Home Crime Murder A Wife Murder at Wombwell Junction

A Wife Murder at Wombwell Junction

March 1887

Leeds Times, Saturday, March 26, 1887

Wife Murder at Wombwell Junction

A terrible tragedy was enacted on Sunday at Wombwell Junction, near Barnsley, the surrounds of which are painful, and show a low state of morality.

On Sunday afternoon, after the public house had closed, Isaac Hazelhurst, employed at Cottonwood Colliery, invited several companions to his house. The party took with them a supplier of beer, and drank until it was consumed. Soon after six, Hazelhurst went to an adjoining public house for a fresh supply of drink, leaving his wife were been drinking with them, in the house. On his return she was absent, and so was a man named Leather, hurrier at Cottonwood Colliery. Hazelhurst inquired about his wife, receiving a signal from the men that she was upstairs. Reaching the bedroom he found her there with Leather.

An altercation ensued, and Hazelhurst sent all the men out of the house. What followed is only known to prisoner, who was in drink. A struggle between prisoner and his wife took place upstairs, for the bedstead is twisted. Coming downstairs Hazelhurst knocked his wife onto the floor, and kicked on the head. Leaving her downstairs he went to bed and does not seem to have a woke until about four in the morning, when he was horrified to find his wife lying dead in front of the fire. When he discovered that she was lifeless, he rushed his brother’s house, and told him what had occurred. Hazelhurst brother went to the police station and informed Sergeant Williams. The officer proceeded to Wombwell junction and apprehended Hazelhurst, whom he conveyed to Barnsley police station. Hazelhurst was brought up at Barnsley, on Monday, charged with the murder of his wife, Mary and Hazelhurst on Sunday night.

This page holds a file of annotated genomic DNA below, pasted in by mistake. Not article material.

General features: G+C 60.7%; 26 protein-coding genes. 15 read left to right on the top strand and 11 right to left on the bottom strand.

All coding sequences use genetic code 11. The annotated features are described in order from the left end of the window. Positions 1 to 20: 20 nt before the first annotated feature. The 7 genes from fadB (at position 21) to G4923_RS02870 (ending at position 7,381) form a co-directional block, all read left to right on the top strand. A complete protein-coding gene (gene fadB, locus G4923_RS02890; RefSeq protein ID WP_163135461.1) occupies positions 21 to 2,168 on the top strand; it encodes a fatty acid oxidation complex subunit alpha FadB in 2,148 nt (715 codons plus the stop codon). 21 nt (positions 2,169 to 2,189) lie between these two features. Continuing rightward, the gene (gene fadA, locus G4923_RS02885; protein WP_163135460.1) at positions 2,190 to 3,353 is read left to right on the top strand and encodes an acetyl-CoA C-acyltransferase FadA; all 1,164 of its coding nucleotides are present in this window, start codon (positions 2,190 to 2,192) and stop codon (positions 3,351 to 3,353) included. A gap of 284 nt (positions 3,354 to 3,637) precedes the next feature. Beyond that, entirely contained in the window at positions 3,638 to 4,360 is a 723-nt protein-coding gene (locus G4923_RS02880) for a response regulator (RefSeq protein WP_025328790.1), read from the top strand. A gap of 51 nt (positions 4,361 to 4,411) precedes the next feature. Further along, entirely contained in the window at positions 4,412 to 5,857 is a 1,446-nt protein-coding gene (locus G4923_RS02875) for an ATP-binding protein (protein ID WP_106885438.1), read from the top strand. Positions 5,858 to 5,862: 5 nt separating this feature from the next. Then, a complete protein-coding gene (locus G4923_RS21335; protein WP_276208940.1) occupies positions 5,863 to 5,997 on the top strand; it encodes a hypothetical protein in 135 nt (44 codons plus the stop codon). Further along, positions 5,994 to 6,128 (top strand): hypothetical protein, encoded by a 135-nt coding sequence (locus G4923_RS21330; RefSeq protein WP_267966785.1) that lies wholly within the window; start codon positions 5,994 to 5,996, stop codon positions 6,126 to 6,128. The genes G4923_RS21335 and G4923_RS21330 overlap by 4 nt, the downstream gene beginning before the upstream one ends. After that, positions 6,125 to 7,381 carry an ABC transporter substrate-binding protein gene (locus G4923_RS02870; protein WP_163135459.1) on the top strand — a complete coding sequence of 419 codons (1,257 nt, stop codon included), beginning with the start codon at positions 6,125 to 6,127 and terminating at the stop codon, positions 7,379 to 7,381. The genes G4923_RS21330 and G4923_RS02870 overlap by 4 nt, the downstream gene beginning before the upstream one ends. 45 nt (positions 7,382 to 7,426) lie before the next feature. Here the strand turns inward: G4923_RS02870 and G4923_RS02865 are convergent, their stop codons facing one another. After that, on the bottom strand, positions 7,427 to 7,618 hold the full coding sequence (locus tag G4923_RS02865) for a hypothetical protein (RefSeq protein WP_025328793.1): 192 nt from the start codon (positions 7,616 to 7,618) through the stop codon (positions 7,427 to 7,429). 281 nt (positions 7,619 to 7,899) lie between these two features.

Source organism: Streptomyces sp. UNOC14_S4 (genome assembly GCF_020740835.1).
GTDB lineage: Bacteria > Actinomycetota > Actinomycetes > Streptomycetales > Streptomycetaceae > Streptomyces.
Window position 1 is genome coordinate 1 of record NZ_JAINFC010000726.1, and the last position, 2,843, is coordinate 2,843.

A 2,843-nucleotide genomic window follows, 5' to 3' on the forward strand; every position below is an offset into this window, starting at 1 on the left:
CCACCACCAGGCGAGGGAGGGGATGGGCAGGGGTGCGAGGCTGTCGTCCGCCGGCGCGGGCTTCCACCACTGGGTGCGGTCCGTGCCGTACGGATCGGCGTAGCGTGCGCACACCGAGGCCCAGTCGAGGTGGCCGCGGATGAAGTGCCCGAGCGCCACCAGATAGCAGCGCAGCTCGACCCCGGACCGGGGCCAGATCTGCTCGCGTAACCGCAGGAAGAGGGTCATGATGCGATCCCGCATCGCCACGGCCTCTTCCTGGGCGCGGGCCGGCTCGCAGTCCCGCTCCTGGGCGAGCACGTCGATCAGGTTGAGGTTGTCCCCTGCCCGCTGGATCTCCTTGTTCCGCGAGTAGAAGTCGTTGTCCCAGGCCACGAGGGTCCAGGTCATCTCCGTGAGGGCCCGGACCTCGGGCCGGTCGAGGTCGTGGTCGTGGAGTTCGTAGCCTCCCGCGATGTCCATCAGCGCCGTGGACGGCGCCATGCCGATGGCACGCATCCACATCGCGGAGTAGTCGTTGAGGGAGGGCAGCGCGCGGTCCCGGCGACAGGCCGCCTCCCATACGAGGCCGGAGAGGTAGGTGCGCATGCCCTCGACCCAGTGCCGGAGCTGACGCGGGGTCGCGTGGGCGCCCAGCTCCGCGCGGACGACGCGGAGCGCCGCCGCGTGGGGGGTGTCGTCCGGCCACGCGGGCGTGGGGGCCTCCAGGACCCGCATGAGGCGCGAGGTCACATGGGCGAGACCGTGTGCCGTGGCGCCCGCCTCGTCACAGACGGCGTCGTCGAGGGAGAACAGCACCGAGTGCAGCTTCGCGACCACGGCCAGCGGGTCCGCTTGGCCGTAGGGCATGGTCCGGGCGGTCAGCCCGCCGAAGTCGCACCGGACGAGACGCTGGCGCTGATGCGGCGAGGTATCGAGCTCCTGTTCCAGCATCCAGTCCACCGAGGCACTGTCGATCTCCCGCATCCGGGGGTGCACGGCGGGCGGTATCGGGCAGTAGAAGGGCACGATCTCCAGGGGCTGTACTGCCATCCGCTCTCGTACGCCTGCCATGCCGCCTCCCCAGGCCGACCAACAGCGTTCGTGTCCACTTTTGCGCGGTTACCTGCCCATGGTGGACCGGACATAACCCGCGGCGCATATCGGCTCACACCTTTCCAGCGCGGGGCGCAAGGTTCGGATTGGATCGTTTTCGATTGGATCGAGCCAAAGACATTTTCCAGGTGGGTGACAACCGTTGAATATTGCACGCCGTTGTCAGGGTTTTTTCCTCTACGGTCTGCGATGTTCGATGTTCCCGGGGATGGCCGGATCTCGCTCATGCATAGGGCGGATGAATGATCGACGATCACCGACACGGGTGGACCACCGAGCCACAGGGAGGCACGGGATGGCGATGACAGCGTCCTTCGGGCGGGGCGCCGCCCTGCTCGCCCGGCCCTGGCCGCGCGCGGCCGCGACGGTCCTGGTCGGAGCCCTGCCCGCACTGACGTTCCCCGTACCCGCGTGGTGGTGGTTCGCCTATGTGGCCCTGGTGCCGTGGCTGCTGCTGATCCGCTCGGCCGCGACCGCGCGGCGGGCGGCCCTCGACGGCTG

Superintendent Kane stated the facts of the case, and ask for a remand until Monday which was granted.

The accused was dejected. It is stated that the bedroom in which the scene between the accused and his wife is supposed to have taken place has no furniture in it beyond the bed and a box or two. The iron frame of the bedstead is bent down. There is no hand rail protection at the end of the stairs, and as the steps are stone it is easy to concede that deceased, thrown down the stairs while under the influence of drink, might have fallen with her head on the edge of the step. A clot of blood on the fifth step from the bedroom’s favour the idea that she struck on that step with her left temple. It is suggested that she then crawled role downstairs, as there is blood on every step below, on the floor at the foot of the stairs, as was only has, where she died. There are five bruises on the face. None of them are serious except that on the left temple.

The post-mortem examination of deceased shows that the face was a mass of bruises, and near the left temple was a deep wound. There is no doubt that deceased was kicked on the face and the body. Death must have resulted soon after the assault.

The furniture in the house was new, having been obtained on the hire system from Rotherham, and is not fully paid for. The and was recently re-formed, the husband having been in lodgings, and the wife living with another man in the village – a custom she had acted upon seven or eight times during the 14 years of their wedding life.

A marriage certificate of the couple says that Isaac Hayes was (26), bachelor, was married to Mary Anne Wrafe (21), spinster at Pinkston Parish Church on October 12, 1873. The certificate was taken possession of by William Hazelhurst, Wombwell, brother of deceased, a sergeant in the Salvation Army. Hazelhurst had vowed he would not live with deceased again. Yet, towards the end of last October he sought her out, and, throwing a silk handkerchief about her neck, he kissed her, and urged her affectionately to come again and live with him, and, as he expressed it, behave herself. She went with him, he furnished again a home, and they lived together until Sunday. He said that deceased mother was of intemperate habits and died from violence at Darfield, the verdict being “Died from abscess on the brain, probably cause from violence.” When deceased last rejoined her husband she made an attempt towards leading a different life. Her husband, being a member of the Salvation Army at the time persuaded her to join. The members of the army paid them attention and tried to reform the unhappy pair; but the woman fell again into the old slough in which she had lived so long, and her madly infatuated husband following her along the downward course.

Much sympathy is felt for this so-called murderer, who has tried again and again to lead a better life. He feels this position keenly, is thinking less of himself than of his dead wife.